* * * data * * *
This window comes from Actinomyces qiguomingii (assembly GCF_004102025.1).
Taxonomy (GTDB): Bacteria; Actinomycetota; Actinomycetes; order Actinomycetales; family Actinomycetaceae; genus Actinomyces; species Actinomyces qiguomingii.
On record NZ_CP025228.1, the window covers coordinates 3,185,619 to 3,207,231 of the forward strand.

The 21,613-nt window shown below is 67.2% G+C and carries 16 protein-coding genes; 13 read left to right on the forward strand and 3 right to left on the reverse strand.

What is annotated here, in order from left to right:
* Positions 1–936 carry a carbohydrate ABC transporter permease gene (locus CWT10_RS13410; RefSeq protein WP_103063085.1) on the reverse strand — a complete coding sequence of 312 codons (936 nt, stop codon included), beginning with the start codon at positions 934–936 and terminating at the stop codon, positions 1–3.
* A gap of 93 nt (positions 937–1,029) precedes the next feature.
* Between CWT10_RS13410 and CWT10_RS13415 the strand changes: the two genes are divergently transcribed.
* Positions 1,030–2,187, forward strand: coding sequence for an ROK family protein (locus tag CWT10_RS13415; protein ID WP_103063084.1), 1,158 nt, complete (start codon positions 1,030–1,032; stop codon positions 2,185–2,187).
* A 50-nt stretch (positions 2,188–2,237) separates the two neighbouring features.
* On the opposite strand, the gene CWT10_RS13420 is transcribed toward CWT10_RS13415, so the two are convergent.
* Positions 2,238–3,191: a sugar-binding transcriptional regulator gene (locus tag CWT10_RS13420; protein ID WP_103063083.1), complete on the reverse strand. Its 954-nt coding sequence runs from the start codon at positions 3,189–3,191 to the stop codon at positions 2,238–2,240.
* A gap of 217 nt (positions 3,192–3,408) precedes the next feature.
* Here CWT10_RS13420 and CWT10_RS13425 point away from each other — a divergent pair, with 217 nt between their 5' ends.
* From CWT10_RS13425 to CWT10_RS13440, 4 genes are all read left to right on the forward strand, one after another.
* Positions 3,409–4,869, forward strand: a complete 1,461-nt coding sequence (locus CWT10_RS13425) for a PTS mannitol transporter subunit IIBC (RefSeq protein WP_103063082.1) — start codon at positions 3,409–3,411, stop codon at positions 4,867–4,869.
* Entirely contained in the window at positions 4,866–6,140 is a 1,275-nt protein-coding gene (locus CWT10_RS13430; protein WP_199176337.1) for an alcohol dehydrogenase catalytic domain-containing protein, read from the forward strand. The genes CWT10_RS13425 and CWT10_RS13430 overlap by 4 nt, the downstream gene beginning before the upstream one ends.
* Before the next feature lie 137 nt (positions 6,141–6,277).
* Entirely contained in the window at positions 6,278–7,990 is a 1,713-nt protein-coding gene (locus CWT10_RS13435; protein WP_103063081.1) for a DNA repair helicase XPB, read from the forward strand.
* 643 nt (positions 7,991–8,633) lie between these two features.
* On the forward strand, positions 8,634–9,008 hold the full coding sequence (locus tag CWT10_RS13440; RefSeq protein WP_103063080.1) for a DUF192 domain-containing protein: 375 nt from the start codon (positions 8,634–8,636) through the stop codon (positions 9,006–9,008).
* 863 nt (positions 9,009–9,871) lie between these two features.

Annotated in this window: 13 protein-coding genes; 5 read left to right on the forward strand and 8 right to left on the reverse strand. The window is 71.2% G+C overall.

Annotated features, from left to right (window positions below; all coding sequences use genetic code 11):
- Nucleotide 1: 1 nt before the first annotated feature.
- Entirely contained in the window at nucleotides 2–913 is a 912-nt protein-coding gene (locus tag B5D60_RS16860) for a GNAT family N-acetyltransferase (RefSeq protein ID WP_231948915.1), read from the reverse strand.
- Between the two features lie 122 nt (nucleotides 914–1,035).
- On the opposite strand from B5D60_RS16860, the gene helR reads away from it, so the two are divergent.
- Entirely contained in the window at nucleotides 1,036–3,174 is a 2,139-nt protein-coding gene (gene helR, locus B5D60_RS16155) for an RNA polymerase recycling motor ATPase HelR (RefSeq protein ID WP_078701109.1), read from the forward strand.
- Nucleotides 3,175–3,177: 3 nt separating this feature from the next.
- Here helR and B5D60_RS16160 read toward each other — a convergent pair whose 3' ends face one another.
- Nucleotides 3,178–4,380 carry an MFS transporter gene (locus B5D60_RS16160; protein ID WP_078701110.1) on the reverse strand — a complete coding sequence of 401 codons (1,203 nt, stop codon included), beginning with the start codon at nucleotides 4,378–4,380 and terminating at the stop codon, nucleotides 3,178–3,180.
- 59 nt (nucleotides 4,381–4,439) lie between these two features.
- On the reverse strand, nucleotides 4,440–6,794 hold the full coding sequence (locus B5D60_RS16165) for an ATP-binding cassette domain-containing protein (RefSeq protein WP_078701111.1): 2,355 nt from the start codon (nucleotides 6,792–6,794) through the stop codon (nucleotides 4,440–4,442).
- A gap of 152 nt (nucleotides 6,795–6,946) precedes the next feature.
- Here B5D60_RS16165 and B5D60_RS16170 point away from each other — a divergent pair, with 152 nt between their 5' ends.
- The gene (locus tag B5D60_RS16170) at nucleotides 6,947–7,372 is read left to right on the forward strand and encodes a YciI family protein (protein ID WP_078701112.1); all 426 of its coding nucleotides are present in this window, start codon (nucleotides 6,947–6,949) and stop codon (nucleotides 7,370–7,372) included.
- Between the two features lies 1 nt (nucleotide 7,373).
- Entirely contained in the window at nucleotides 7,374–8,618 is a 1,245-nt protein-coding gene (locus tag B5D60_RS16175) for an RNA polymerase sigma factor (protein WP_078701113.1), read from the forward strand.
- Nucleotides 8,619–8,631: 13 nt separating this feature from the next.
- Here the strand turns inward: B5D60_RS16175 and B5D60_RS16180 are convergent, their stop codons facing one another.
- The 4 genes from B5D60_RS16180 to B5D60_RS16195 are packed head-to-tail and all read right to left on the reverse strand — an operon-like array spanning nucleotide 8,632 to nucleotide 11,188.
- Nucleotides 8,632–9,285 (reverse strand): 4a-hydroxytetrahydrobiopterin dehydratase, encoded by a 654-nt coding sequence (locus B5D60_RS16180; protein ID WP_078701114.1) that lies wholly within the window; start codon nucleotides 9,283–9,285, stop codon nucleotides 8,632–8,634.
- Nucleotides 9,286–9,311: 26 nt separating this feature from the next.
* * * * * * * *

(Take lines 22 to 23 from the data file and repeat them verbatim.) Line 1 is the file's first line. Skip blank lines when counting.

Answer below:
* 863 nt (positions 9,009–9,871) lie between these two features.

Annotated in this window: 13 protein-coding genes; 5 read left to right on the forward strand and 8 right to left on the reverse strand. The window is 71.2% G+C overall.